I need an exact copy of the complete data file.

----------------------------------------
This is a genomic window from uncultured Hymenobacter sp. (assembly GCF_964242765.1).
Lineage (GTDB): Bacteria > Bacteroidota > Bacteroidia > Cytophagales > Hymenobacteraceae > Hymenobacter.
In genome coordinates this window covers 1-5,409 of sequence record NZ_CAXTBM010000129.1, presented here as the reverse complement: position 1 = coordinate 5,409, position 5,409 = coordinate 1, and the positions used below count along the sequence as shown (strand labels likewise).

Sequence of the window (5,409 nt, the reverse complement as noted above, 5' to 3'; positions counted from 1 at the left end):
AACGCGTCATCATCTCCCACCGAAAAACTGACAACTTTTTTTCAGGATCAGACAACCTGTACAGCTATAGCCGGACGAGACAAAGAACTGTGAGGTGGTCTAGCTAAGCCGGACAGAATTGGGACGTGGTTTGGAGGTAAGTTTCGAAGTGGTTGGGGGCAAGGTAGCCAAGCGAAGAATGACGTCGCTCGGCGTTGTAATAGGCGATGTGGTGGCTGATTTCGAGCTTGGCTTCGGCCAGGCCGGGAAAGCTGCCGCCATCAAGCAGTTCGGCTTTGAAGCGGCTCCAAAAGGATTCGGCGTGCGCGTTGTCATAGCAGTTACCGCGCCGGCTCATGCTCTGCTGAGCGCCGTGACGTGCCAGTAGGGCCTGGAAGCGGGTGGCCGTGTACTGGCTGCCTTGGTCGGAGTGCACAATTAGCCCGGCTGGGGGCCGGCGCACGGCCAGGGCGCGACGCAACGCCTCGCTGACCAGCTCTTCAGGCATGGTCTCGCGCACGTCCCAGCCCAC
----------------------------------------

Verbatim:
This is a genomic window from uncultured Hymenobacter sp. (assembly GCF_964242765.1).
Lineage (GTDB): Bacteria > Bacteroidota > Bacteroidia > Cytophagales > Hymenobacteraceae > Hymenobacter.
In genome coordinates this window covers 1-5,409 of sequence record NZ_CAXTBM010000129.1, presented here as the reverse complement: position 1 = coordinate 5,409, position 5,409 = coordinate 1, and the positions used below count along the sequence as shown (strand labels likewise).

Sequence of the window (5,409 nt, the reverse complement as noted above, 5' to 3'; positions counted from 1 at the left end):
AACGCGTCATCATCTCCCACCGAAAAACTGACAACTTTTTTTCAGGATCAGACAACCTGTACAGCTATAGCCGGACGAGACAAAGAACTGTGAGGTGGTCTAGCTAAGCCGGACAGAATTGGGACGTGGTTTGGAGGTAAGTTTCGAAGTGGTTGGGGGCAAGGTAGCCAAGCGAAGAATGACGTCGCTCGGCGTTGTAATAGGCGATGTGGTGGCTGATTTCGAGCTTGGCTTCGGCCAGGCCGGGAAAGCTGCCGCCATCAAGCAGTTCGGCTTTGAAGCGGCTCCAAAAGGATTCGGCGTGCGCGTTGTCATAGCAGTTACCGCGCCGGCTCATGCTCTGCTGAGCGCCGTGACGTGCCAGTAGGGCCTGGAAGCGGGTGGCCGTGTACTGGCTGCCTTGGTCGGAGTGCACAATTAGCCCGGCTGGGGGCCGGCGCACGGCCAGGGCGCGACGCAACGCCTCGCTGACCAGCTCTTCAGGCATGGTCTCGCGCACGTCCCAGCCCAC